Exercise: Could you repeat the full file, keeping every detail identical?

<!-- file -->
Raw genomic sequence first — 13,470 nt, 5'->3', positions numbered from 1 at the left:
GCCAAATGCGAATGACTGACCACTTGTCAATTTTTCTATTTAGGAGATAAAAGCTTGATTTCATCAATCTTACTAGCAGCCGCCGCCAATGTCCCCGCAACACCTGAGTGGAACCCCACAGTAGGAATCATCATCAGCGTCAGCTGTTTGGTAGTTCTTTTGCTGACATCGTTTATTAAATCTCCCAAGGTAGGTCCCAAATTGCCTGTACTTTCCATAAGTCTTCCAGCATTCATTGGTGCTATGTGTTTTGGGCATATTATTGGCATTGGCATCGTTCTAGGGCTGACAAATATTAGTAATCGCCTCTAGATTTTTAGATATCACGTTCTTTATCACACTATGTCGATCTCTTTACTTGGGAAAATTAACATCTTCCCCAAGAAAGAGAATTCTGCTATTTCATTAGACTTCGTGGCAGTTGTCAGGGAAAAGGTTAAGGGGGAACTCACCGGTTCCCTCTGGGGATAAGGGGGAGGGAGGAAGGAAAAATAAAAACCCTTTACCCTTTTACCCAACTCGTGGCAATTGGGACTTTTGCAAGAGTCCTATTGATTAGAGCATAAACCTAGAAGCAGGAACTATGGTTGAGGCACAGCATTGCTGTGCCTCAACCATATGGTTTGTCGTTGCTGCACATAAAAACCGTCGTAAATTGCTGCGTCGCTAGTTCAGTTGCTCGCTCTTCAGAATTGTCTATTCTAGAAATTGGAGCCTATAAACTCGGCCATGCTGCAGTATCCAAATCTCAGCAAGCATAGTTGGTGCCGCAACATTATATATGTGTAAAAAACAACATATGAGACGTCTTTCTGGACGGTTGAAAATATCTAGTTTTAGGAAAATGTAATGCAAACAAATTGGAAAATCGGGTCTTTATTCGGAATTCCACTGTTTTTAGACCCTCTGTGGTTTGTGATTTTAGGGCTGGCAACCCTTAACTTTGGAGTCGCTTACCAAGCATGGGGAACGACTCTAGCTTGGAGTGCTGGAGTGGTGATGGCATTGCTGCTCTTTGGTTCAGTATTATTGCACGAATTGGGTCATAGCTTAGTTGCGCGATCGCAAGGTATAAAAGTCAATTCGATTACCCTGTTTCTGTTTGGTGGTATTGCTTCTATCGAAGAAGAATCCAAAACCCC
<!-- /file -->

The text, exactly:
Raw genomic sequence first — 13,470 nt, 5'->3', positions numbered from 1 at the left:
GCCAAATGCGAATGACTGACCACTTGTCAATTTTTCTATTTAGGAGATAAAAGCTTGATTTCATCAATCTTACTAGCAGCCGCCGCCAATGTCCCCGCAACACCTGAGTGGAACCCCACAGTAGGAATCATCATCAGCGTCAGCTGTTTGGTAGTTCTTTTGCTGACATCGTTTATTAAATCTCCCAAGGTAGGTCCCAAATTGCCTGTACTTTCCATAAGTCTTCCAGCATTCATTGGTGCTATGTGTTTTGGGCATATTATTGGCATTGGCATCGTTCTAGGGCTGACAAATATTAGTAATCGCCTCTAGATTTTTAGATATCACGTTCTTTATCACACTATGTCGATCTCTTTACTTGGGAAAATTAACATCTTCCCCAAGAAAGAGAATTCTGCTATTTCATTAGACTTCGTGGCAGTTGTCAGGGAAAAGGTTAAGGGGGAACTCACCGGTTCCCTCTGGGGATAAGGGGGAGGGAGGAAGGAAAAATAAAAACCCTTTACCCTTTTACCCAACTCGTGGCAATTGGGACTTTTGCAAGAGTCCTATTGATTAGAGCATAAACCTAGAAGCAGGAACTATGGTTGAGGCACAGCATTGCTGTGCCTCAACCATATGGTTTGTCGTTGCTGCACATAAAAACCGTCGTAAATTGCTGCGTCGCTAGTTCAGTTGCTCGCTCTTCAGAATTGTCTATTCTAGAAATTGGAGCCTATAAACTCGGCCATGCTGCAGTATCCAAATCTCAGCAAGCATAGTTGGTGCCGCAACATTATATATGTGTAAAAAACAACATATGAGACGTCTTTCTGGACGGTTGAAAATATCTAGTTTTAGGAAAATGTAATGCAAACAAATTGGAAAATCGGGTCTTTATTCGGAATTCCACTGTTTTTAGACCCTCTGTGGTTTGTGATTTTAGGGCTGGCAACCCTTAACTTTGGAGTCGCTTACCAAGCATGGGGAACGACTCTAGCTTGGAGTGCTGGAGTGGTGATGGCATTGCTGCTCTTTGGTTCAGTATTATTGCACGAATTGGGTCATAGCTTAGTTGCGCGATCGCAAGGTATAAAAGTCAATTCGATTACCCTGTTTCTGTTTGGTGGTATTGCTTCTATCGAAGAAGAATCCAAAACCCC